Vancouver cemetery looks to add more bodies to one grave in sustainability move.

Vancouver’s only cemetery is thinking outside the pine box in its efforts to find space, become more environmentally friendly and make the graveyard an interesting place for the living.

Vancouver council has approved changes that would allow strangers to share grave spaces, could permit three or more bodies in one site, will establish a green burial option and would consider eliminating tombstones or markers.

Cemetery manager Glen Hodges said the changes could allow for hundreds of other spaces and keep the site operating in an environmentally friendly way

“One of the concepts that we’ll be looking at for our green burial areas is also the notion of non-permanent markers. This notion that the body is buried and it naturally returns to the earth, that some people might be interested in having that same sort of return to the earth symbolized in their memorial or marker.”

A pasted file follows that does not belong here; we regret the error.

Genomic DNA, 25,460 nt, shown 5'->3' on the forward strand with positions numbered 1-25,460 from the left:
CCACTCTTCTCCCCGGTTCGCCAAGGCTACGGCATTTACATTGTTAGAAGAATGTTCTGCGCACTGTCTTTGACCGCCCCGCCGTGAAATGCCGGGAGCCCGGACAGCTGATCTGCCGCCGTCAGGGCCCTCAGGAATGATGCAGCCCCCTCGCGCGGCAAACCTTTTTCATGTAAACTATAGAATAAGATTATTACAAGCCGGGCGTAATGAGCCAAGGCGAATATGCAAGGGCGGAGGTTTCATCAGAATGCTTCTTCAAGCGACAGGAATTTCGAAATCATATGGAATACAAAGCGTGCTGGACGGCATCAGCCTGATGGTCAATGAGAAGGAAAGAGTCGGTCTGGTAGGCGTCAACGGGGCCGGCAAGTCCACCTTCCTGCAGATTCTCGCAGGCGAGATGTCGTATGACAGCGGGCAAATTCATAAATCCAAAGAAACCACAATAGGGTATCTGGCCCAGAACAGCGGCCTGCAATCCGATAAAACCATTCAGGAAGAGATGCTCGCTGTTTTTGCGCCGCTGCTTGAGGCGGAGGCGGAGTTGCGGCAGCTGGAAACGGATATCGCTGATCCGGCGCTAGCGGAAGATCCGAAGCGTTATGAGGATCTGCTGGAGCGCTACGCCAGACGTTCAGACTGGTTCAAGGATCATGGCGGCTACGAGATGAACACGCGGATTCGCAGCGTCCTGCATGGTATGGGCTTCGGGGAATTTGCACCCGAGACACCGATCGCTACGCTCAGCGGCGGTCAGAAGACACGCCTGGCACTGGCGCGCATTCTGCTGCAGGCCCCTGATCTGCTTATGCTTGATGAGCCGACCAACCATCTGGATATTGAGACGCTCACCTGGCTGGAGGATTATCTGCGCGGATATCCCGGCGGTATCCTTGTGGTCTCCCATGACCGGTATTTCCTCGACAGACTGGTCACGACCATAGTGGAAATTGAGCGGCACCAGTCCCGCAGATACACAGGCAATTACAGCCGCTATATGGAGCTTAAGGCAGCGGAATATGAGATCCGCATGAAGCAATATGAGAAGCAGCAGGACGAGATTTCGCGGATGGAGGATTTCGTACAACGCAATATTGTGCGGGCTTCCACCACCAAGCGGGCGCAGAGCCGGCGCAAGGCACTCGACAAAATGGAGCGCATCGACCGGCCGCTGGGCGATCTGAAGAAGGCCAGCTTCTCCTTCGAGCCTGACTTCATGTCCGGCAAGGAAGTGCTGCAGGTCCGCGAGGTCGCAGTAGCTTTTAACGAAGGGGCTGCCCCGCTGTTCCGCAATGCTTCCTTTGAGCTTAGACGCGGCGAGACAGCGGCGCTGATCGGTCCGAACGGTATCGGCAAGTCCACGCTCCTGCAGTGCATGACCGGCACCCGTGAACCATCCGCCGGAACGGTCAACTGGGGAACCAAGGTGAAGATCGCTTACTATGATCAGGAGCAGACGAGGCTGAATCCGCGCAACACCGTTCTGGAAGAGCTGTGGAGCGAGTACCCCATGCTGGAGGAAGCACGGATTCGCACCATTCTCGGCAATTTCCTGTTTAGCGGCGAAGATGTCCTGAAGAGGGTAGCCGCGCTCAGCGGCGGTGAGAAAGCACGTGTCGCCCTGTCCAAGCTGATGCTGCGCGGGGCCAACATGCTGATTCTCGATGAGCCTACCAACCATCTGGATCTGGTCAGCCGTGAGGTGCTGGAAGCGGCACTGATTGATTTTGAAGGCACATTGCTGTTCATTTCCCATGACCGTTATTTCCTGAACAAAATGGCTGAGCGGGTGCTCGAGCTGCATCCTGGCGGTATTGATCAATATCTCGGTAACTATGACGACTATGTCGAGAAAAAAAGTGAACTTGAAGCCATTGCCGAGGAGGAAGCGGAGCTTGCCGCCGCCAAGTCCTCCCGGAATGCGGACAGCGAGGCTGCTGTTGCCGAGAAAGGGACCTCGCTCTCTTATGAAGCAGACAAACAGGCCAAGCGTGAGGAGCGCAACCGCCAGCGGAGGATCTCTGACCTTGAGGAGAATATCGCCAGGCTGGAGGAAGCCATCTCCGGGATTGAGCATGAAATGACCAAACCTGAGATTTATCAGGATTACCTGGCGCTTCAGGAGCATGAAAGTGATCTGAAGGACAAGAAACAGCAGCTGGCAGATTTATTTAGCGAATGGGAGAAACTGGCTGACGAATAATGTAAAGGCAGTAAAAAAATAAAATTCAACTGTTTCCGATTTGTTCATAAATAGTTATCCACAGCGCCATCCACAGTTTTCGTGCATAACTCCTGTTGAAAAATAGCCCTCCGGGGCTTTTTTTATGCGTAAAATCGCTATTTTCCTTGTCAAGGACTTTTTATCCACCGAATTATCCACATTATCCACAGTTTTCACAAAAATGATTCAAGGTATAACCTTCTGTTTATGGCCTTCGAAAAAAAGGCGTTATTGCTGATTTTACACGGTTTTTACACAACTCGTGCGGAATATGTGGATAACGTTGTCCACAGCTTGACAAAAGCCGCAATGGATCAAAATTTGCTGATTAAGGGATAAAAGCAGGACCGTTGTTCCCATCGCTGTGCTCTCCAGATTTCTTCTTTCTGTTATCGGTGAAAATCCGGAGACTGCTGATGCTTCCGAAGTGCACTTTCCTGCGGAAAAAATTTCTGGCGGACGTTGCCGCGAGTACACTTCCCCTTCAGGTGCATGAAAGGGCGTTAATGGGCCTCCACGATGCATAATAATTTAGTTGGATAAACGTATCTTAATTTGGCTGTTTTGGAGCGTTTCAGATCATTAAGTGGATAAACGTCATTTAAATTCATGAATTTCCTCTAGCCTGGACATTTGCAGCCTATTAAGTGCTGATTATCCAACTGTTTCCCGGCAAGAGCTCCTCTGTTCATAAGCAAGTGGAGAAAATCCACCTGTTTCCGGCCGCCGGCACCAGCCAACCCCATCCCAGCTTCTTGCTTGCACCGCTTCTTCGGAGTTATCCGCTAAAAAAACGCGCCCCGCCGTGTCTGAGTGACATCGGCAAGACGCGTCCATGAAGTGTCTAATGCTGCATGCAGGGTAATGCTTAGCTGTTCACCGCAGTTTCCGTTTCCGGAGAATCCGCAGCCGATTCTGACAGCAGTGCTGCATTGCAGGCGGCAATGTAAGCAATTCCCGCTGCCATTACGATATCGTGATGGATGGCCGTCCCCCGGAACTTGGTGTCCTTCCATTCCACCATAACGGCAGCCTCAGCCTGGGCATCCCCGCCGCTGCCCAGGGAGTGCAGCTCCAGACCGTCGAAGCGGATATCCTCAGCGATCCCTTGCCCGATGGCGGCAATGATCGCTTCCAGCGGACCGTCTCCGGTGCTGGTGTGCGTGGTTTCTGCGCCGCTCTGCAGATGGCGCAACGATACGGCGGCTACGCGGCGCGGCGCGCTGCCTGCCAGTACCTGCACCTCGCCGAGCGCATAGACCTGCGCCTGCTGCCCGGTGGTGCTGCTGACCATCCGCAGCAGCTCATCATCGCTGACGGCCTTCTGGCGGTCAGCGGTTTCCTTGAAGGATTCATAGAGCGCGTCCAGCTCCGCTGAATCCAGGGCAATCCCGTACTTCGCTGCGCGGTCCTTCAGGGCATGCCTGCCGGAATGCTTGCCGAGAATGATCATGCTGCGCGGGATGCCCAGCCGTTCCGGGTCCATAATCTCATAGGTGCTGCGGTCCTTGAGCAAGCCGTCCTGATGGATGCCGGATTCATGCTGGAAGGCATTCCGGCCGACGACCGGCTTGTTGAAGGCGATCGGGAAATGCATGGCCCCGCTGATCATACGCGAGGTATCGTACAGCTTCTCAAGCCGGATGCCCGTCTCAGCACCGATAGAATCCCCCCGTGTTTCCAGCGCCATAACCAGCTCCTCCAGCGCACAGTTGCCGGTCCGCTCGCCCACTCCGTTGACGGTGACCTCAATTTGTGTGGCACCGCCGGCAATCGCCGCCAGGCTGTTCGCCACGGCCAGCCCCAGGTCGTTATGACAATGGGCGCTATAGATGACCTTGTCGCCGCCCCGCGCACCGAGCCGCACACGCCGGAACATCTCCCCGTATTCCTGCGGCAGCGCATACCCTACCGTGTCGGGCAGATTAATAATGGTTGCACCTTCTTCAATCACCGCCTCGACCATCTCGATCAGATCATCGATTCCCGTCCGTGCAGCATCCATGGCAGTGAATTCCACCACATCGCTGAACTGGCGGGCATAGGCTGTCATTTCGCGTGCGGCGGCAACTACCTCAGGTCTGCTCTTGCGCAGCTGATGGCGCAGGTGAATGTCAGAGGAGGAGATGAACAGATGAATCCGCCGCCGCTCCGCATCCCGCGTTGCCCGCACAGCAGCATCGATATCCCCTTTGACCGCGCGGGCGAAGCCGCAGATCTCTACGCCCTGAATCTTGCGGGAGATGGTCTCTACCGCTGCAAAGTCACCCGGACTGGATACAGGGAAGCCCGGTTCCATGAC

He said if the marker was made of wood, over the decades it would erode in the same decomposition process as the bodies underneath.

Mountain View Cemetery has been operated by the city since 1887 and sale of new burial space in the 42-hectare site was shut down in 1986 but redevelopment began and the sale of internment space reopened in 2008.

While the city approved the bylaw changes, a cemetery committee that includes Hodges will still need to establish the expanded options.

Hodges said they’ve traditionally sold the two-dimensional space, a four-by-eight foot site, to one person or family. Now they’re thinking of internment space as three dimensional.